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A Day in the Life of a Retail Salesperson

Retail salespeople can do their job from behind a counter, over the phone, or even by visiting their clients personally, whether they’re right down the hall or on the other side of the world. Most salespeople pitch their products dozens of times a day, five days a week. Whatever the product, they must convey confidence and goodwill, for making a sale requires a trusting consumer. People in sales must be ready to deal with rejection and disgruntled customers. As products and market conditions change constantly, salespeople must adapt if they want to survive. In fields such as consumers electronics in general and computers in particular, the rapid pace of change can be as overwhelming as it is exciting. A skilled salesperson knows the product she’s selling and understands the needs of her customers. Salespeople often say they want to help people find what they need, and bristle at accusations that they are selling “just for the money.” After all, salespeople are a necessary part of a dynamic capitalist economy. Moreover, many salespeople truly enjoy the human interaction as much as the more palpable thrill of closing a sale. For some, the demands of travel detract from the time they can spend with their families; others enjoy the travel or find they can work from home. A good sales record leads to a better job with a better salary and, often extra incentives such as higher commissions. Most of the salespeople we talked to devote their sales-related reading to specialized journals dedicated to the professional salesperson or to individual markets they serve. The amount of time salespeople devote to their job depends on what they sell and on their own personal needs. Nevertheless, even the best salespeople often work continually, because “you’re only as good as your last month’s sales.” Paying Your Dues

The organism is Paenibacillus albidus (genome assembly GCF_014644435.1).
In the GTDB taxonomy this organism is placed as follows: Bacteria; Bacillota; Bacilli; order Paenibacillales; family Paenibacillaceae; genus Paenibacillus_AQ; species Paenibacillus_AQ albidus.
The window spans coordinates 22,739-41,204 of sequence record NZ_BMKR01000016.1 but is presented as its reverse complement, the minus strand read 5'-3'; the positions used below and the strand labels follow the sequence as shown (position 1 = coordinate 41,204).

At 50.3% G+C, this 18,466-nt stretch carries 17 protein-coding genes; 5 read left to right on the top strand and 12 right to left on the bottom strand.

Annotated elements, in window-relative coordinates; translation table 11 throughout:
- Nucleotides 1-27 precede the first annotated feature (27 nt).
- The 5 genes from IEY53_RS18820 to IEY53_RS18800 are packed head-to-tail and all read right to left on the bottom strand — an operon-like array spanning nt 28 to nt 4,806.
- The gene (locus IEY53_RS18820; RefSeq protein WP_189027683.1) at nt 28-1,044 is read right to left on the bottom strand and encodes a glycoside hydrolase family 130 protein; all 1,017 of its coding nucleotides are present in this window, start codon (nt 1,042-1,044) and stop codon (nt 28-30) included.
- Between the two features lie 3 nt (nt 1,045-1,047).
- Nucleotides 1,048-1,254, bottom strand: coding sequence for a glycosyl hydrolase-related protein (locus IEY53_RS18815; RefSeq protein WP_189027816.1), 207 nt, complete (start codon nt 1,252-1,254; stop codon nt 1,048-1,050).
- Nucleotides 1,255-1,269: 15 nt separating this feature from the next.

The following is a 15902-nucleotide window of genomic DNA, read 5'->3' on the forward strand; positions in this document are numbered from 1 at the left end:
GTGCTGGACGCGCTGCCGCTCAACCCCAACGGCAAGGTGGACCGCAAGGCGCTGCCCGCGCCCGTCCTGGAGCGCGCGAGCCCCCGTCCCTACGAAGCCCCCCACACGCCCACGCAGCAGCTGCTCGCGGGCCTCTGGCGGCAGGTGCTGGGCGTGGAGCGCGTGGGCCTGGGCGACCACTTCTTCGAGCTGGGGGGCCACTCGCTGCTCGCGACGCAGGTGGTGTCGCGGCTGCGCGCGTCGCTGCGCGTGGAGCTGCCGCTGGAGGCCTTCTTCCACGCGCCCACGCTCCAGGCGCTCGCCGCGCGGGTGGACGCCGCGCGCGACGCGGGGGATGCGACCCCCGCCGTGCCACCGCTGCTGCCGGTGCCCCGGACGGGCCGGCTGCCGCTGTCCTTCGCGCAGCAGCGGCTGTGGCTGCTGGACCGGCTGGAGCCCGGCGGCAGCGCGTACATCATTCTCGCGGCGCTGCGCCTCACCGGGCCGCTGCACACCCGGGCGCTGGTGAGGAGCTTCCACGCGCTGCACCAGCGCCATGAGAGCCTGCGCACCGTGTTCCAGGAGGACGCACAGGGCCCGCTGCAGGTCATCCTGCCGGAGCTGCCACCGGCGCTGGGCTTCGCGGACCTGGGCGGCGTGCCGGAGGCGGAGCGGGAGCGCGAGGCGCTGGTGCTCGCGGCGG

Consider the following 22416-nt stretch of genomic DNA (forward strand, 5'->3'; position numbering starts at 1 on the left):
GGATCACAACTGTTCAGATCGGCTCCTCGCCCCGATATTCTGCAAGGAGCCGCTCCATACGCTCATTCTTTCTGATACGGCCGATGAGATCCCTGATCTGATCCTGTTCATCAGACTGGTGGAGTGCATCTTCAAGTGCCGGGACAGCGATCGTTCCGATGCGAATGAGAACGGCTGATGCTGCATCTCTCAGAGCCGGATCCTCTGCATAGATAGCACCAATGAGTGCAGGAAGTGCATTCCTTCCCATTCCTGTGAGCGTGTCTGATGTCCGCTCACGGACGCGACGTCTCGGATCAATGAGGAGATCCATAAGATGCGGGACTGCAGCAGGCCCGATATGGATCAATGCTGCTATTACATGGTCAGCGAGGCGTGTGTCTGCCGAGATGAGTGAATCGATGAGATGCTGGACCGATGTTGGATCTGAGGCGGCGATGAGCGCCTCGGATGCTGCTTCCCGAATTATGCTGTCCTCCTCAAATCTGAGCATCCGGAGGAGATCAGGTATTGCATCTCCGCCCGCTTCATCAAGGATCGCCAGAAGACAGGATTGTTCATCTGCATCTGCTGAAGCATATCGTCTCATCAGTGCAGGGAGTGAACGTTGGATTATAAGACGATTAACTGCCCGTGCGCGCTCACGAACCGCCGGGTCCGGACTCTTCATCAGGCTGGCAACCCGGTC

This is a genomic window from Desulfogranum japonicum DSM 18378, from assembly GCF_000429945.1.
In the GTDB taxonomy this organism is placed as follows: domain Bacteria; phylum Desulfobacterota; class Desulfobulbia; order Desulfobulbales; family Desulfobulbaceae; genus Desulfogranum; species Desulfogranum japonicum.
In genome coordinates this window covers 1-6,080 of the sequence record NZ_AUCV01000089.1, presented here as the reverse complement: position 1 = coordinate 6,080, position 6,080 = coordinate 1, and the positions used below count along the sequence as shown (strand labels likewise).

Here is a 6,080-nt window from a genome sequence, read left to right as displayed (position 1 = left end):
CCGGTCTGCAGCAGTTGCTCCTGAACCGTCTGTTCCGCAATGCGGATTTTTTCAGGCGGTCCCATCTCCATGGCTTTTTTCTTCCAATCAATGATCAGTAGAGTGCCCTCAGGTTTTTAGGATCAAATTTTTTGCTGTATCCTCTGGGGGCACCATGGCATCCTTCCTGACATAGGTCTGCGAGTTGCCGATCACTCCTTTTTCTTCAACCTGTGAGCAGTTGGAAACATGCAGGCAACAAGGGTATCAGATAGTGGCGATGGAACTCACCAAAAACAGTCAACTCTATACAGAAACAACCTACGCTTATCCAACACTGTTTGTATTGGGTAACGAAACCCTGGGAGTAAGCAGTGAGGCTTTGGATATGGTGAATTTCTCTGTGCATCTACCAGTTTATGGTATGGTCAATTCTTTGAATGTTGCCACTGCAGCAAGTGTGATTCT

Paying Your Dues

The sales profession values experience over education. A specialized degree is not necessary to pursue a career in sales. An understanding of the product is important no matter what you sell, but the salesperson must learn to communicate well with clients, whether it’s face-to-face, over the phone, or by letter or e-mail. Ambitious salespeople may study marketing and sales techniques at college or business school either before or during their sales careers.

Present and Future

Complex economies like ours are based on competition from various companies selling similar products. Successful competitors outsell their rivals, and companies know that succeed they must hire people with expertise in selling. As businesses have become more specialized, strategies have become more sophisticated and targeted. Many companies now employ and train their own sales forces. Retail salespeople must give customers what they want at the best price, and as the retail “superstore” behemoths gain dominance, customers are becoming more demanding that service and price be satisfactory. The trend toward high-volume, low-margin outlets is forcing a shake-out at the retail level, and the inattentive retailer will not last long unless he is ready to compete with the giants.

Quality of Life


Entry-level sales jobs may pay minimum wage, often without a commission. Pay scales vary according to the industry. The grind of frequent rejection and the constant interaction with others can be wearing, but for some, the triumph of making a sale can be its own reward. Take this time to learn personal strategies for being a convincing salesperson, no matter what it is you happen to be selling.


Salaries are considerably higher at this stage, and proven salespeople can negotiate for higher commissions or more lucrative accounts. A change in product lines or entry into a new area, such as personal computers, can spell a need for rapid reeducation about the product and the best way to sell it.


After ten years many salespeople have settled into management positions and may be responsible for a salesforce or important accounts. Veteran salespeople may be able to cut back on their hours while still bringing in significant business to the company. Others may be drawn to the travel and business opportunities of international sales.